I got in the tub sometime around 2:00 a.m., and stayed there for the rest of the labor and birth. Things really moved along quickly. Contractions got more and more and more painful, and I got louder and louder and louder! That about sums it up. Having our doulas there was a wonderful godsend – their coaching, encouragement and physical help were lovely. It didn’t reduce the pain, but it made it less of a panic-stricken ordeal and more of a journey with companions who had been there before. If you don’t have a doula, get one!!!
Our midwife arrived at 4:00-something, and our second midwife arrived shortly thereafter – however, she had to leave for another birth within a short time, so one of their students was called to help out. We were sorry to lose our other midwife, but their student did a terrific job as well.
I found it super-interesting to notice changes between my first and second labors. For one thing, it didn’t get as painful or as terrifying. It was still hard and extremely painful, but it never reached the level of labor #1. My estimate is that it got to about 70% of labor #1, plus or minus about 15%.
Additionally, I stayed much more cognizant of my surroundings. With my first labor, I was really out of it. I didn’t notice most of what was going on or being said, I didn’t notice anything that was being brought in or done around me, and I completely lost the ability to communicate verbally with anyone (I spent about 2 hours trying to say hello to my midwives – never managed it.) With this labor, I noticed most of what was going on (people arriving, equipment being brought in, etc.) and was able to hold a conversation throughout my entire labor (though I refrained through most of active labor due to fatigue and the need to focus – but I was always able to communicate when I wanted to). I even managed to greet all three of our midwives and hold (extremely) brief conversations with each of them. Fascinating! That fact alone made me think that I was a lot less further along than I really was.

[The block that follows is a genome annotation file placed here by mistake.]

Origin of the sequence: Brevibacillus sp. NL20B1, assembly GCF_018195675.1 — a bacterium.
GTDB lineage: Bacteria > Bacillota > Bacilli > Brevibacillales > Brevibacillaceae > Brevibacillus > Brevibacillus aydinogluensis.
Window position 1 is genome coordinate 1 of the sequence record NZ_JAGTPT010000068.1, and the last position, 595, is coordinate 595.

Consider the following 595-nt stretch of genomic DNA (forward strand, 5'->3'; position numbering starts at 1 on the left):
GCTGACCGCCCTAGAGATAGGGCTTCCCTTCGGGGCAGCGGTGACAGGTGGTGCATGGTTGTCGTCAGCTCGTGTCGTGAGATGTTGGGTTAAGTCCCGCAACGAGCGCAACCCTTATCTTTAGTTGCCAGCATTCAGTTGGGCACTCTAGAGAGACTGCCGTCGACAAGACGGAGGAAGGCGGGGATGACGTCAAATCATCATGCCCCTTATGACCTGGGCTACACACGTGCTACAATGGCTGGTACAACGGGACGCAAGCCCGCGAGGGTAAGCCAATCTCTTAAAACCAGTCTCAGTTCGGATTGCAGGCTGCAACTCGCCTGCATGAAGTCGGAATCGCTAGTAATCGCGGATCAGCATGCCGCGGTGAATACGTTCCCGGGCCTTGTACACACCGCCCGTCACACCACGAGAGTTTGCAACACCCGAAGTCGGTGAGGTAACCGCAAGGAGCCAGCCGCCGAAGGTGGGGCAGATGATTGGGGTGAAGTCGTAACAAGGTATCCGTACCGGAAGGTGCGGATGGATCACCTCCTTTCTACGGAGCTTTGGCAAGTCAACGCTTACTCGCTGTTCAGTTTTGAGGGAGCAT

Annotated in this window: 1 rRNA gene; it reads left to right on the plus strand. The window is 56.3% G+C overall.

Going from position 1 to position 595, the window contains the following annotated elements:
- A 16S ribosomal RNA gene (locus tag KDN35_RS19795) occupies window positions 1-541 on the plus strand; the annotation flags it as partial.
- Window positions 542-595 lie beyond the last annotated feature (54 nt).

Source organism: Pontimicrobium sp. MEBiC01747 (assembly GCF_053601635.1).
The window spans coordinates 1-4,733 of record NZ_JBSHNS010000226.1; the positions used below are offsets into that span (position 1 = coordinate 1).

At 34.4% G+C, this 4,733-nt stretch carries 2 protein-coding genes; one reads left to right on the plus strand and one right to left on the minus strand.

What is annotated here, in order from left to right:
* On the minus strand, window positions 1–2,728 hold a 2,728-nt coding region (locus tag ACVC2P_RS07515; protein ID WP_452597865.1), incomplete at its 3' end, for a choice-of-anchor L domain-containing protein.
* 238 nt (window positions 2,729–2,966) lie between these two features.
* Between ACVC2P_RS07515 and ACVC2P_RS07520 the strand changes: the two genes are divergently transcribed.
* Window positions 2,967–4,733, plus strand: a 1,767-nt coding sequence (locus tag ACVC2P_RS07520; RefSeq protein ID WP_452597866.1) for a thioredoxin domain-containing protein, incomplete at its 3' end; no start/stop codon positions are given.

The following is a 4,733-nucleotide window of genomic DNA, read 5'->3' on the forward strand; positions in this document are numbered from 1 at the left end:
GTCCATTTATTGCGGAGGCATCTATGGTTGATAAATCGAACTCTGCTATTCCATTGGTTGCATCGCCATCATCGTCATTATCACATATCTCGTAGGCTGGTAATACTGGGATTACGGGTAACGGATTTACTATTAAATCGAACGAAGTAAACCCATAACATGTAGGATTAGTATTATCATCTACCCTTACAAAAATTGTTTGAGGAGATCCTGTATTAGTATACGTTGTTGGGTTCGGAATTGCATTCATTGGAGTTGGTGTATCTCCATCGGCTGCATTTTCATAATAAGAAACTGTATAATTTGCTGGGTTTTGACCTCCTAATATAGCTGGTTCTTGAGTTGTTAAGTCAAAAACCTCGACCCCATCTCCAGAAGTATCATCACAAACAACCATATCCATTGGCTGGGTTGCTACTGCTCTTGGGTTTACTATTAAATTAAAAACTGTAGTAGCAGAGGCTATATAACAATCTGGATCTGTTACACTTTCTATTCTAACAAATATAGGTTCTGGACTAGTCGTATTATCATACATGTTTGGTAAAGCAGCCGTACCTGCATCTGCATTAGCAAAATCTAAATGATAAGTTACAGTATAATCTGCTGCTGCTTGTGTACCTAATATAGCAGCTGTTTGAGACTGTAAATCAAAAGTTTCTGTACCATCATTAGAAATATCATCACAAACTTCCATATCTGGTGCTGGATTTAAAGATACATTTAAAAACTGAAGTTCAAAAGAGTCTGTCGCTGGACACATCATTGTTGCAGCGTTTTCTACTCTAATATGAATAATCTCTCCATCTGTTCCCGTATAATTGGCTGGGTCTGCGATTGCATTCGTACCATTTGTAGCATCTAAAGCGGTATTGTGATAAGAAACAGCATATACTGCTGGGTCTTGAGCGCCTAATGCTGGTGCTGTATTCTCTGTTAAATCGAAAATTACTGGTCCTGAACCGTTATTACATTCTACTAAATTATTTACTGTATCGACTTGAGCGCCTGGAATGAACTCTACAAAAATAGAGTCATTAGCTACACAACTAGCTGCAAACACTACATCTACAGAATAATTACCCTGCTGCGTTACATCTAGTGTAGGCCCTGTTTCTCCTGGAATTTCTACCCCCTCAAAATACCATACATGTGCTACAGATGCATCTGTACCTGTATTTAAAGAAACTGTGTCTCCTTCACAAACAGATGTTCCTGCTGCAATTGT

Our three-year-old woke up at 5:00 a.m., and Joe got him started with some toys, which kept him happy. He wandered in and out of the bathroom at various intervals, always pausing to spout some of his birth knowledge (“Mommy has to make noise to get the baby out”) and adding a tag about Winnie the Pooh (“And Tiggers don’t like honey!”). He was completely unphased throughout the whole thing. According to my best memory, he was present during the entire pushing phase and the birth, as intense as it got, and dealt with it perfectly. We had set up a babysitting team who ended up being unable to be there for the birth, but thankfully he didn’t even need much supervision – our preparation definitely paid off! He was just fine.
We tried counterpressure duing one contraction, and it was very powerful – unfortunately, it made the contraction much worse! Also, for some reason I felt really uneasy facing the back of the tub. So after half of a contraction, we gave that up.
During what I guess was transition I had my one big throwing-up spell, just like last time. I was worried that it might be earlier (I’d recently heard a midwife say that some moms throw up at 4 cm and then again at 8 cm, or some such thing), but it was actually pretty close to the end.
Second stage was fascinating. Last time I had no idea when the dilation phase edged into the pushing stage – it was a gradual and hazy transition that I never noticed. This time, the change was instantaneous and noticeable. After one contraction, the lights in my head switched back on, and I opened my eyes and looked around – “Hello, everyone! I’m back!” It was amazing! What a complete switch! One of our doulas said that she noticed the switch actually happening in the middle of a contraction – it started as a dilation contraction and ended as a pushing contraction. Wow!